Tulpan

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The vast expanse of land and sky appear endless, opening out beyond the screen, a force larger than the human lives depicted within the frame. In the distance, the border between land and sky is indistinct, the colors merge; a dirt road leads into the sky. Tulpan, Sergey Dvortsevoy’s first narrative feature, exists on the border between fiction and documentary. Winner of the Prix Un Certain Regard at the 2008 Cannes Film Festival, the film is currently showing at the Tel Aviv Museum and the Jerusalem Theatre, taking the viewer into the lives and dreams of nomadic shepherds on the Kazakh steppe, with humor, compassion and fierce beauty.

The plot is as deceptively simple as the flat lands of the steppe: Asa, newly discharged from the Russian navy, would like to join his sister and her shepherd husband. But he cannot survive in this environment and set up a flock of his own until he finds a wife, and there is only one unmarried girl for miles around: Tulpan. Despite his charming smile and tales of marine adventures, Tulpan’s parents remain silent and impassive, seemingly unmoved by anything beyond their limited daily existence. Tulpan, hidden behind a curtain in another part of the yurt, ostensibly rejects him for his big ears. Yet, like the impossibly big breasts of the women in the photos collected by Boni, Asa’s cheerful side-kick, things in this movie are not always what they seem, or what we expect them to be.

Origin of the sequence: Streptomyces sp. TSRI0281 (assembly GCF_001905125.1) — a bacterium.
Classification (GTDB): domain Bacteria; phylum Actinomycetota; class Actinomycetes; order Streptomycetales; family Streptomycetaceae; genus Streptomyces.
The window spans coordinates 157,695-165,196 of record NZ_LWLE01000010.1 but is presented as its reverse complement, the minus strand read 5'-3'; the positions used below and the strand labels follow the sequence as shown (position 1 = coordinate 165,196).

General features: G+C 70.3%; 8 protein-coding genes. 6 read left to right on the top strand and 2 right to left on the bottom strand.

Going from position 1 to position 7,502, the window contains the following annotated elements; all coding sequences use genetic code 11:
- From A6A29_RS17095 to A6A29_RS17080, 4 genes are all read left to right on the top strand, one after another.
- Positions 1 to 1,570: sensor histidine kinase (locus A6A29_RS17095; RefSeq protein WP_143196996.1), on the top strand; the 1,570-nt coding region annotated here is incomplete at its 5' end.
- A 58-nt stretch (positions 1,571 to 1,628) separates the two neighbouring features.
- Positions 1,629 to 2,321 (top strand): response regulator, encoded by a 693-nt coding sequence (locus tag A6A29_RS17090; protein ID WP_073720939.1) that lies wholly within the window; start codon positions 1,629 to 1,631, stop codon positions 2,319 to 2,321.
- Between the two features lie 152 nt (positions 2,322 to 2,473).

The movie challenges us to look more closely, to be attentive to all that can be seen and experienced; let events unfold in the rhythms of daily life. The acting is so natural, it feels as if a hidden camera followed the lives of these people for a few days or weeks, and let the viewer share in their experience. Yet it would have been impossible to create such a documentary, it would have been so intrusive as to impair the integrity of the observation. That is the slightly surreal space occupied by Tulpan: creating a carefully crafted fiction that conveys aspects of reality inaccessible to the documentary: the truths that can only be touched by art.

Tulpan director Sergei Dvortsevoy shared his experience of making this exceptionally beautiful and powerful film in an interview with Scott Foundas at the 46th New York Film Festival, October 9, 2008.